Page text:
Across the country, grassroots and regional programs are paying farmers to harvest surplus crops to meet skyrocketing demand.
Across the country, grassroots and regional programs are paying farmers to harvest surplus crops to meet skyrocketing demand.
May 14, 2020
In spring, eastern Oregon farmer Patrick Thiel delivers thousands of pounds of organic potatoes to more than 50 farm-to-table restaurants in Portland every week. But Thiel hasn’t made the 350-mile trek over the Blue Mountains since restaurants in the state closed in March.
Like thousands of small-scale farmers, Thiel faced a total loss of sales. Then, out of the blue, he got an order for 500 pounds of potatoes, to be delivered to the regional food bank—paid in full. It was the result of a spontaneous community initiative called the Great Potato Drive. Since late March, Thiel has delivered over a ton of potatoes to the food bank, which then distributed them to 19 food pantries in four rural counties. And he has a standing weekly order, thanks to ongoing private fundraising.
As reports of food waste circulate—as well as troubling images of piles of excess potatoes—organizations and community groups are stepping up to bridge the gap between on-farm surpluses and soaring food bank demand. Civil Eats identified an array of programs throughout the United States, some of them long-standing but most of them newly emerged, to help address the 2020 food distribution crisis.
Many farmers routinely donate farm surpluses to local food banks, but the economic shutdown suddenly ruptured the food supply and farm economies—especially those dependent on restaurants and institutional customers. And most food producers cannot afford to give their premium products away.
“They need interim markets, and support in navigating this period and maintaining viability for the future,” said Emily Moose of the non-profit farm group A Greener World (AGW).
What makes these community-driven farm-to-food-bank projects stand out is that all are paying fair market prices to farmers for products that could otherwise rot in fields or go to waste. These emergency food supply chains are feeding communities while also bolstering local agriculture and rural economies.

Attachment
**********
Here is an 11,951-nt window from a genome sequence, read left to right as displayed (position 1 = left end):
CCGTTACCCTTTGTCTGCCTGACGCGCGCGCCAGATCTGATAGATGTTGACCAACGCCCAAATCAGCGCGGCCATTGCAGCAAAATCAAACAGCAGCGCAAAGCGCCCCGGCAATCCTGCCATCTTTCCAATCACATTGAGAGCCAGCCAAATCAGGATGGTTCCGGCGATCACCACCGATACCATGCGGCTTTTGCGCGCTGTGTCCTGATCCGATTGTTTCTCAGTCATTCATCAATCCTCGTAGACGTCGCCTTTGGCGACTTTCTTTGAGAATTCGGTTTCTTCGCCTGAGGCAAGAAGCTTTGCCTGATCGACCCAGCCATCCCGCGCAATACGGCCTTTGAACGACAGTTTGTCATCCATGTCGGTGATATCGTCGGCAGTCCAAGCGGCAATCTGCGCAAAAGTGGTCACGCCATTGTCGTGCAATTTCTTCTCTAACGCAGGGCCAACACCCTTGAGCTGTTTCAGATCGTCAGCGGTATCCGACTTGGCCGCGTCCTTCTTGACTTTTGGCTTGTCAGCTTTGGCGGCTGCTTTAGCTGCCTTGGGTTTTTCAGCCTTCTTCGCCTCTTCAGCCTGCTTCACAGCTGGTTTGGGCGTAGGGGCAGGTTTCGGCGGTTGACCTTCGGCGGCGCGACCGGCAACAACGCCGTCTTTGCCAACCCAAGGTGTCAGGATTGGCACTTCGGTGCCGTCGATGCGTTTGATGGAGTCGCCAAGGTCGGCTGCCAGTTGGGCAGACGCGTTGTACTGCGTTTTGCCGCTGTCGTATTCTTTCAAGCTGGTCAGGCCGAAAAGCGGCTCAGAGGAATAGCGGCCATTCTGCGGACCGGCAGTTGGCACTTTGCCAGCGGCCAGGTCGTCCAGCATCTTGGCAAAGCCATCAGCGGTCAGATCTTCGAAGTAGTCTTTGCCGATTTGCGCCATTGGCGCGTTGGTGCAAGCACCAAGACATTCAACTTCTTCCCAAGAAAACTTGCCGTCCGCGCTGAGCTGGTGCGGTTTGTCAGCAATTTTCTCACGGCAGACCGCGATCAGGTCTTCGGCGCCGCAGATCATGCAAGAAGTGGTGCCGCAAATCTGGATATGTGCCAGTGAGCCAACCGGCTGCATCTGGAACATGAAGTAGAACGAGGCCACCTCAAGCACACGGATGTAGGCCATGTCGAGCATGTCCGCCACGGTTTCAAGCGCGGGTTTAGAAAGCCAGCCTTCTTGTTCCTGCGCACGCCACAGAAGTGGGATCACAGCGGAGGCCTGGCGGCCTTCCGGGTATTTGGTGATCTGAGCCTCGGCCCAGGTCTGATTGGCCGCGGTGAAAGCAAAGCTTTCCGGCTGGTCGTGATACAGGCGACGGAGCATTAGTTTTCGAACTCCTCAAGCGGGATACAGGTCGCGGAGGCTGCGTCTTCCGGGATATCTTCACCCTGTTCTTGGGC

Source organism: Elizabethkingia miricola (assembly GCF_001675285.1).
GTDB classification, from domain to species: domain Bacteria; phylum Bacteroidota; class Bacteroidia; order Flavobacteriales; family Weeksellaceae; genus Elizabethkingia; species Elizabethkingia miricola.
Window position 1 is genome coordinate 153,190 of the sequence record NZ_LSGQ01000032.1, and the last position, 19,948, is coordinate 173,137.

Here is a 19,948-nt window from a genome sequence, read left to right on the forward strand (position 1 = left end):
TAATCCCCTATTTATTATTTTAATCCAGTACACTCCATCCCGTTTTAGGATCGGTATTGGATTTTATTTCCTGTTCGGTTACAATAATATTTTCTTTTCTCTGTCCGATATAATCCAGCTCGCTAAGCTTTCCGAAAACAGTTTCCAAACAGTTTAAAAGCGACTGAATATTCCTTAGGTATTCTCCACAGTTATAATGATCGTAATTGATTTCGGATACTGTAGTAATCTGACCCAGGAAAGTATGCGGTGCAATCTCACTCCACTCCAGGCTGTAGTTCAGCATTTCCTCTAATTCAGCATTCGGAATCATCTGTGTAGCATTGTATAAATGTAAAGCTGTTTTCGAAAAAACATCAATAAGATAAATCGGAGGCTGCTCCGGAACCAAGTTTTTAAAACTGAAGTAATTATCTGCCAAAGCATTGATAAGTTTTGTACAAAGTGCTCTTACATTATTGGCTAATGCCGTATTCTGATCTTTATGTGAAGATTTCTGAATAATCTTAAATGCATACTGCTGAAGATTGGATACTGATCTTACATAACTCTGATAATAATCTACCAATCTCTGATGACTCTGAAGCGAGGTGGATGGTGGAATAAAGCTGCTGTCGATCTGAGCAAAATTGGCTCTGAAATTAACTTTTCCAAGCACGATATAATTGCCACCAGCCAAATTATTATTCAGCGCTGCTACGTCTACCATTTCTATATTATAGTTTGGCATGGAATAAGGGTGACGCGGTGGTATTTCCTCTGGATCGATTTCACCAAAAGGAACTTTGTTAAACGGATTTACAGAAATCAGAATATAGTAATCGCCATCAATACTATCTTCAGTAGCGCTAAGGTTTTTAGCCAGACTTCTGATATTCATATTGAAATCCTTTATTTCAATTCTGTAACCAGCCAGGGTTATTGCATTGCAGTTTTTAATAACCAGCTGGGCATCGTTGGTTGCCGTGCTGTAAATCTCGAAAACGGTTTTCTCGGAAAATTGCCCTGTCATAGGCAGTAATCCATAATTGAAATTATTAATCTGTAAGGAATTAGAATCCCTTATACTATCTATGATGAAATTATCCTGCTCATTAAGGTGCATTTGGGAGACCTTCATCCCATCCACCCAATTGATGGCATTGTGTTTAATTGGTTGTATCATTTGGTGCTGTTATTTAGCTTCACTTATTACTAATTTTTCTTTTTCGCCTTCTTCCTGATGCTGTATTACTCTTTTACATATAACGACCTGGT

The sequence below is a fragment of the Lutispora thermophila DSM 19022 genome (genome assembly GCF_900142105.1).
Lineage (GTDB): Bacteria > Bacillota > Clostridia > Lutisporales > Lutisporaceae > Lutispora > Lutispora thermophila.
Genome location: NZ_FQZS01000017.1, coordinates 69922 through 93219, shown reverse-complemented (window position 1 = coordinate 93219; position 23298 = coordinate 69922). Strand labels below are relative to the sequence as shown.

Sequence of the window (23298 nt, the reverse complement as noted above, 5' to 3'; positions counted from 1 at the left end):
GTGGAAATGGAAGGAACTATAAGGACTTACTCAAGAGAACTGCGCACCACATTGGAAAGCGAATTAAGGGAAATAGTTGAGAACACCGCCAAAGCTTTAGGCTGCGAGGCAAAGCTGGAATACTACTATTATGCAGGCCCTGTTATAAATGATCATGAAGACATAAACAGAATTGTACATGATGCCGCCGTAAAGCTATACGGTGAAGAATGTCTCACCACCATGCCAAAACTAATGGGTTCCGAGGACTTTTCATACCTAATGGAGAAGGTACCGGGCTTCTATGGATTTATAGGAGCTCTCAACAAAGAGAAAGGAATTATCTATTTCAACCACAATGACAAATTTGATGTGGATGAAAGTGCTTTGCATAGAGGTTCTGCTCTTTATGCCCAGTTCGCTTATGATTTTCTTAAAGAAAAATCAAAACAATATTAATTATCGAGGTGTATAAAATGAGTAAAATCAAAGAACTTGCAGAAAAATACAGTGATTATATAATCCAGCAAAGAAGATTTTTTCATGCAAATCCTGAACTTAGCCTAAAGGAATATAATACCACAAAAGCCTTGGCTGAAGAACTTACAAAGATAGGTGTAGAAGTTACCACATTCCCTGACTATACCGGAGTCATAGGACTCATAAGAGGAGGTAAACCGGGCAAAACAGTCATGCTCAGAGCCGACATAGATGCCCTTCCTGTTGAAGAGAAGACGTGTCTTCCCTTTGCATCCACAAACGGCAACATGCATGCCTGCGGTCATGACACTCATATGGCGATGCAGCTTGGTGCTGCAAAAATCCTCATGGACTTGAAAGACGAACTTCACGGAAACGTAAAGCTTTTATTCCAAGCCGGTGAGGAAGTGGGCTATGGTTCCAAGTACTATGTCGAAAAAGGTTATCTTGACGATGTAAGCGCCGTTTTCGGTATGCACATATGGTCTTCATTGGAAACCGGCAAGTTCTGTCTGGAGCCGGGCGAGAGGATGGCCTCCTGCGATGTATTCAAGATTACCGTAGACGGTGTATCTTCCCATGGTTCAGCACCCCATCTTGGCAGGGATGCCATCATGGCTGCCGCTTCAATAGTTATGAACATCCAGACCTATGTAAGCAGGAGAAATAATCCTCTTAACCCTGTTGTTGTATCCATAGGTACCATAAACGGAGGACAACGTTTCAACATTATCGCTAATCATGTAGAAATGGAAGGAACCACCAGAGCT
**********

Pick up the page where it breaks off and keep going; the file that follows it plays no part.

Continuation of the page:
Created as band aids to get through the pandemic, could they provide the key to longer-term solutions for both regional food systems and food insecurity?
In upstate New York, the Kingston Emergency Food Collaborative—a 16-agency group—pitched a GoFund Me campaign on March 18, when the winter farmers’ market was cancelled. Proceeds go to buy produce from Hudson Valley growers to fill grocery bags and create hot meals to feed hungry children and families. In two days, the effort raised $10,000 from more than 150 donors and has already raised nearly $14,000.
In Albuquerque, New Mexico, the American Friends Service Committee (AFSC), a Quaker-based group, created “Farm to Food Bank” in late March. The organization aims to raise $40,000 by September to buy vegetables from the farming cooperative Agri-Cultura Network (ACN) and deliver them to Roadrunner Food Bank, the largest in New Mexico, and other sites.
When two college students saw that there was no mechanism in place at the federal level to deal with massive amounts of on-farm food waste, they founded The Farmlink Project in April. According to its website, the group of volunteers has mobilized to pay farmers $4,500 while saving over 200,000 pounds of surplus produce from the field and shipping it to food banks.
And on Earth Day, AGW launched a national fundraiser, Help Farmers Feed Hungry Families During the Pandemic. With 2,000 U.S.-based pasture-based farmers as part of its Animal Welfare Approved certification program, the fundraiser is one way to help farmers redirect their unsold products to food pantries, senior meal programs, and homeless shelters within their communities.
“We saw this as a way to short-circuit food supply chains and get food where it was needed quickly—and help some farms stay in business during the process,” said Moose.
Pigeon River Farm was one of the first to sign on to AGW’s grassroots campaign. Located 40 miles east of Green Bay, Wisconsin, it produces pasture-raised eggs, which it sells through 39 health food stores in the Milwaukee area. When schools and hospitals closed, the market was flooded with cheap eggs, and the farm lost 90 percent of its sales.
“Suddenly, we were faced with hundreds of dozens of eggs with no home,” said farmer Bob Braun, who also grazes cattle and grows produce with his wife, Kim. “Financially, it was a complete calamity,” he said, noting that the community supported agriculture (CSA) model that is keeping some small farms afloat didn’t work for them. At one point, he considered dumping all the extra eggs into his koi pond.
With the AWG fundraiser, the Brauns are now providing Animal Welfare Approved eggs to the Interfaith Food Pantry—three dozen for every $10 raised. And although the eggs usually retail for about $6 per dozen, Braun said this donation-based price is fair.
“It’s just enough to shore us up and over,” he said.
One of the biggest hurdles in preventing on-farm food waste is logistics. Especially with perishable produce like lettuce, food rescue is urgent. But the costs for coordination, packaging, and transportation are all major obstacles that farming economies cannot readily absorb, and organizations stepping in with funding is proving to be essential.
New Mexico’s emergency public health order came during the first wave of spring harvest for the 40 farms in the Agri-Cultura Network, according to ACN Director Helga Garcia-Garza. “With the closing of the schools, senior centers, daycare centers, [and] governmental businesses, we lost our market,” she said.